Hands Passing Baton at Sporting Event

Thanks to everyone who expressed an interest in participating in our Pay-it-Forward with Public Engagement pilot. We received lots of interest but sadly we could only pick five of you to take part this time around. PERC were really impressed by all the candidates that got in touch and we are already thinking about how we can involve everyone who got in touch in future activity, so don’t be disappointed if you didn’t make it this time! Other opportunities will be revealed soon…

Congratulations to the five researchers who will be paying-it-forward with public engagement!

Meet our cohort:

sophie cox

Dr Sophie Cox

Hello! My name is Sophie and I’m a Research Fellow in the School of Chemical Engineering. I currently work on an interdisciplinary Engineering and Physical Sciences Research Council funded project exploring the introduction and added value that additive layer manufacturing can bring to the medical sector.

Having completed my undergraduate and PhD in Engineering I moved to the University of Birmingham in 2014, bringing my passion for public engagement with me. Since, I have become a STEM Ambassador and through their network I have connected with a number of local schools to deliver hands-on and career based activities.

In the past, I have worked as a mentor for the International Gateway for Gifted Youth, an online global educational social network designed to help young people reach their full potential. For a number of years I also helped establish and organise the first royal academy engineering summer school at the University of Warwick. This scheme involved lots of really fun hands on activities that I hoped helped to inspire the next generation of engineers!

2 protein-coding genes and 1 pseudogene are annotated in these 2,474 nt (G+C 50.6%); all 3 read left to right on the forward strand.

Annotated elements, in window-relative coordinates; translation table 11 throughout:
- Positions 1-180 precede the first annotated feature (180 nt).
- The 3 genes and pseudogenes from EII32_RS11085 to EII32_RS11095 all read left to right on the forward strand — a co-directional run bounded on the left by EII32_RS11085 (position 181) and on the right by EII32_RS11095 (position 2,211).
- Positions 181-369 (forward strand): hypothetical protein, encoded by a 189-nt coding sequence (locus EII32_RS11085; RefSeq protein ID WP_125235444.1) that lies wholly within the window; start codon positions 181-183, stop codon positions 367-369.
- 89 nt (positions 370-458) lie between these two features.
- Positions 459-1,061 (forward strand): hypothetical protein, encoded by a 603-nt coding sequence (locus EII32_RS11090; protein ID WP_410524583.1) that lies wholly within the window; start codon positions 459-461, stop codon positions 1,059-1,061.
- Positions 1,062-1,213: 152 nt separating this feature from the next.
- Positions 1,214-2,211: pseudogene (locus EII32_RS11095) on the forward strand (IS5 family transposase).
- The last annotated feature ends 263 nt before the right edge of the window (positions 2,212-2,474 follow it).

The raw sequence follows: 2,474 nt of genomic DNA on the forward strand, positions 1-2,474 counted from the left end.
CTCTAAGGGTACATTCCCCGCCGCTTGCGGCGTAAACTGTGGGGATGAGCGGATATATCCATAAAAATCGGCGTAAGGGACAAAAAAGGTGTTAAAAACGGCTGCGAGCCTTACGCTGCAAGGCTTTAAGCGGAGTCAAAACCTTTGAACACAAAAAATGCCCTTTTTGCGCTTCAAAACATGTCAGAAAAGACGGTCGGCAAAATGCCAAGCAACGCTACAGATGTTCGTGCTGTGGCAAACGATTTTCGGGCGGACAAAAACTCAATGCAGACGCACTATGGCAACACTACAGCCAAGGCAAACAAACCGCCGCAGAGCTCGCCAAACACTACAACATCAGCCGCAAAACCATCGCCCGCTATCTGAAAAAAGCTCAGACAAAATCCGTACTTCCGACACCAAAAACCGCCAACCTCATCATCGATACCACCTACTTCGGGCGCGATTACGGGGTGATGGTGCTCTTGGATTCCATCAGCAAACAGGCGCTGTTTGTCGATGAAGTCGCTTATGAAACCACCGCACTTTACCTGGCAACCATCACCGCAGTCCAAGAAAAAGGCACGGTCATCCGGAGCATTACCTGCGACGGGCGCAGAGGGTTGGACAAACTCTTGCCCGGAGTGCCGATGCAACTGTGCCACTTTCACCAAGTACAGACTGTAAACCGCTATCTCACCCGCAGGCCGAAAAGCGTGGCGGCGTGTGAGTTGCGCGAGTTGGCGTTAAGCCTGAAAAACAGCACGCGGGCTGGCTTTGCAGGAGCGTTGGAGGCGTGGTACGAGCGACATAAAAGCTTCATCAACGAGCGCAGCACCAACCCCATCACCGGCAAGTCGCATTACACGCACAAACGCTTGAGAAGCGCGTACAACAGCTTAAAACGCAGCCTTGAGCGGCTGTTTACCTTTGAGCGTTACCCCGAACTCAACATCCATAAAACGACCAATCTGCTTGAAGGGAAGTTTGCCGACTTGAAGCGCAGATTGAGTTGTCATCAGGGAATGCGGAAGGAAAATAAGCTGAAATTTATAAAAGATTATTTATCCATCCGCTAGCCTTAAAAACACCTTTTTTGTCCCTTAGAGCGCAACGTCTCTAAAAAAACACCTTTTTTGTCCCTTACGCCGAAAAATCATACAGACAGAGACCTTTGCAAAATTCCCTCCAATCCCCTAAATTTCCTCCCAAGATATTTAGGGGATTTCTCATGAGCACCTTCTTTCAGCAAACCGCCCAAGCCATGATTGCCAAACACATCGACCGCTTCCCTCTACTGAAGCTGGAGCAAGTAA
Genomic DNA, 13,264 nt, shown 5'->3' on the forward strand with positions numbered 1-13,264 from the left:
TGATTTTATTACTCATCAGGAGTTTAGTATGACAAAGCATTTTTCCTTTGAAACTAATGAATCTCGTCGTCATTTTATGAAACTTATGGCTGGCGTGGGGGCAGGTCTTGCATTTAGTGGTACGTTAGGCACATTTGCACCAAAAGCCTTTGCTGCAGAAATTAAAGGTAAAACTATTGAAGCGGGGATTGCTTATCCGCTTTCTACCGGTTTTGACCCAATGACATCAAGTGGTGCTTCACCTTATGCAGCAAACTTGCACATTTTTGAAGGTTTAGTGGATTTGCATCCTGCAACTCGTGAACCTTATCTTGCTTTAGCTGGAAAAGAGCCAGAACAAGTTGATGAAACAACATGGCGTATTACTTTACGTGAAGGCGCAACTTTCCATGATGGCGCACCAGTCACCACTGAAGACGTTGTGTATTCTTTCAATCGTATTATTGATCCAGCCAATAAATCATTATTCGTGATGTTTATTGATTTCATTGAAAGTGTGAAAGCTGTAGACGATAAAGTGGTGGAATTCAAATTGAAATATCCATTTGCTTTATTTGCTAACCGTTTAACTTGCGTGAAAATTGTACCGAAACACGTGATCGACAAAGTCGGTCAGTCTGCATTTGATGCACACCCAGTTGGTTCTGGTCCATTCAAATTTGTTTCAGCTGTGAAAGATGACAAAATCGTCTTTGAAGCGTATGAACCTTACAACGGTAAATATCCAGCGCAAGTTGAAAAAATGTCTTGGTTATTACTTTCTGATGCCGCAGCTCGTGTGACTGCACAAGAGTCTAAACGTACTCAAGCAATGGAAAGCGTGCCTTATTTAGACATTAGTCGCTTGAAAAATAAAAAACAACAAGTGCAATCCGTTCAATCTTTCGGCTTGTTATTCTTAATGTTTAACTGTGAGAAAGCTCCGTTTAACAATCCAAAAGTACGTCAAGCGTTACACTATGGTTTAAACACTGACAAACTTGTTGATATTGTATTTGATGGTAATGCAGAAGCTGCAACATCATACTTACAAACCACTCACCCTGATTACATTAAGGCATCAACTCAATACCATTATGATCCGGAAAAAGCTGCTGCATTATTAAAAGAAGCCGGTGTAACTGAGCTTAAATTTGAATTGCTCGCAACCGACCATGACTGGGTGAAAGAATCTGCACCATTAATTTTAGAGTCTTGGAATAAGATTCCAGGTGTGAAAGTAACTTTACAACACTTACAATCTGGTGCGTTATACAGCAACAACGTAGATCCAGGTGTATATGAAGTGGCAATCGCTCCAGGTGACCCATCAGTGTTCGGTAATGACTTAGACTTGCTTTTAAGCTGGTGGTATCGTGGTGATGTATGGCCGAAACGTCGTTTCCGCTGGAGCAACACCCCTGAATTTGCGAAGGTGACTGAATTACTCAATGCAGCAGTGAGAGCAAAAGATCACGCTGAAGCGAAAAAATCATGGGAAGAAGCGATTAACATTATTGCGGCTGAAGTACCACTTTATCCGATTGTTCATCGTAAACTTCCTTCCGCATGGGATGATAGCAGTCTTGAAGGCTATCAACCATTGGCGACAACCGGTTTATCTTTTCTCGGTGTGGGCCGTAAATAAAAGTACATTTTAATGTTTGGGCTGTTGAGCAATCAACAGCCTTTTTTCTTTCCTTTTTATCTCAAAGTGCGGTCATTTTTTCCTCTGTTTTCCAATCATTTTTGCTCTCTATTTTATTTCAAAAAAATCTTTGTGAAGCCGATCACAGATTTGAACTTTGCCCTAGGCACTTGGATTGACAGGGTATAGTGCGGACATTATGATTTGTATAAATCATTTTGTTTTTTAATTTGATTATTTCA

I’m really excited to have been selected for the Pay-it-Forward scheme and can’t wait to get started!

elizabeth randall

Elizabeth Randall

I’m Elizabeth and I’m a PhD student in the PSIBS doctoral training centre here at UoB. My project involves developing new chemical imaging methods for use in pharmaceutical research.

After completing my undergraduate degree in chemistry I decided to continue my studies in the interdisciplinary field of biomedical imaging. It’s a very exciting area and one that is easy to talk to people about – most people know about MRI and CT scanners in hospitals.

I became a STEM ambassador 3 years ago and have since taken part in events like ‘meet the scientist’ at the Birmingham ThinkTank. I also supervised 2 secondary school pupils on a week-long project which introduced them to the work at our lab, let them carry out a small research project and gave them an idea of what it would be like to work as a research scientist. Showing younger people what science is really about is my favourite part of public engagement – and perhaps also dispelling some misconceptions along the way.

Finding alternative ways to explain things is of particular interest to me. As a spare-time artist and writer I have produced artwork for exhibitions about scientific research and written articles for university and national publications including the ‘Access to Understanding’ organisation.

I’m looking forward to getting involved with the Pay-it-Forward scheme and hope to contribute some different ideas!

shardia

Shardia Briscoe-Palmer 

Hello, my name is Shardia. I am a second year PhD researcher at the University of Birmingham. I am currently researching in the field of Gender and Development focusing on Masculinity, Sexuality and HIV/AIDS related Stigma and Discrimination. My other areas for research include Gender & Development, HIV/AIDS related stigma and discrimination, Disability studies, sexual health and young people.

I am currently writing an article for the European Journal of Political Science (EJPS) on ‘Challenges facing minority PhD Politics students: women, BME groups and disabled people. I am a member for the Political Science Association’s Equality and Diversity committee. Being part of this group led me on to becoming a research assistant for the BME Ambassador project at the University of Birmingham were at present I co-ordinate the peer mentor scheme. #mentoringisgreat